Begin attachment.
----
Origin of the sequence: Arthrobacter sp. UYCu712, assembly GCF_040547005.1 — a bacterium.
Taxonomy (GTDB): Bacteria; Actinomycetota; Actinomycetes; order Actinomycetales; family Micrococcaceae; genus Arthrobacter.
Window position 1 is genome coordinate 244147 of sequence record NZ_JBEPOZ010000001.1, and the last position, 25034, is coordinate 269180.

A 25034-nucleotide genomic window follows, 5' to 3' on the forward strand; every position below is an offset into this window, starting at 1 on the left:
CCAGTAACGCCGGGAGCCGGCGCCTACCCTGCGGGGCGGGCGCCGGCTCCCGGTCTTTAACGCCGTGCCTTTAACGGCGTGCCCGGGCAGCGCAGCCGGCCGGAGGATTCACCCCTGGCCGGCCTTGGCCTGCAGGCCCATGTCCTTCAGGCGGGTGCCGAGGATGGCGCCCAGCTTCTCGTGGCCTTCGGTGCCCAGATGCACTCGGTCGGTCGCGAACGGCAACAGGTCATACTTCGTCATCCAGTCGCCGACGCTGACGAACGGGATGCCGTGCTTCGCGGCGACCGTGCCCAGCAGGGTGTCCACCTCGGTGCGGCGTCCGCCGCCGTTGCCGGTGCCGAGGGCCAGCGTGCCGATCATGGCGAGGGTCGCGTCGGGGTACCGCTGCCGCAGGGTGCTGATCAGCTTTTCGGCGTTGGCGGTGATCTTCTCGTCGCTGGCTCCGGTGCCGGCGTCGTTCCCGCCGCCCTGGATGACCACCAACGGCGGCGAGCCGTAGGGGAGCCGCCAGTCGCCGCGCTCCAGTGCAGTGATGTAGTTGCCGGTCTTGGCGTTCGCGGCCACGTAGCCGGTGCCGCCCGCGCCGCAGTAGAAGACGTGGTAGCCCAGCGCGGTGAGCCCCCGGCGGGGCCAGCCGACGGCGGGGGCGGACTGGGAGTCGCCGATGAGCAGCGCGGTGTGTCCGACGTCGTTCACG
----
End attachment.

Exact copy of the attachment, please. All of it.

Origin of the sequence: Arthrobacter sp. UYCu712, assembly GCF_040547005.1 — a bacterium.
Taxonomy (GTDB): Bacteria; Actinomycetota; Actinomycetes; order Actinomycetales; family Micrococcaceae; genus Arthrobacter.
Window position 1 is genome coordinate 244147 of sequence record NZ_JBEPOZ010000001.1, and the last position, 25034, is coordinate 269180.

A 25034-nucleotide genomic window follows, 5' to 3' on the forward strand; every position below is an offset into this window, starting at 1 on the left:
CCAGTAACGCCGGGAGCCGGCGCCTACCCTGCGGGGCGGGCGCCGGCTCCCGGTCTTTAACGCCGTGCCTTTAACGGCGTGCCCGGGCAGCGCAGCCGGCCGGAGGATTCACCCCTGGCCGGCCTTGGCCTGCAGGCCCATGTCCTTCAGGCGGGTGCCGAGGATGGCGCCCAGCTTCTCGTGGCCTTCGGTGCCCAGATGCACTCGGTCGGTCGCGAACGGCAACAGGTCATACTTCGTCATCCAGTCGCCGACGCTGACGAACGGGATGCCGTGCTTCGCGGCGACCGTGCCCAGCAGGGTGTCCACCTCGGTGCGGCGTCCGCCGCCGTTGCCGGTGCCGAGGGCCAGCGTGCCGATCATGGCGAGGGTCGCGTCGGGGTACCGCTGCCGCAGGGTGCTGATCAGCTTTTCGGCGTTGGCGGTGATCTTCTCGTCGCTGGCTCCGGTGCCGGCGTCGTTCCCGCCGCCCTGGATGACCACCAACGGCGGCGAGCCGTAGGGGAGCCGCCAGTCGCCGCGCTCCAGTGCAGTGATGTAGTTGCCGGTCTTGGCGTTCGCGGCCACGTAGCCGGTGCCGCCCGCGCCGCAGTAGAAGACGTGGTAGCCCAGCGCGGTGAGCCCCCGGCGGGGCCAGCCGACGGCGGGGGCGGACTGGGAGTCGCCGATGAGCAGCGCGGTGTGTCCGACGTCGTTCACG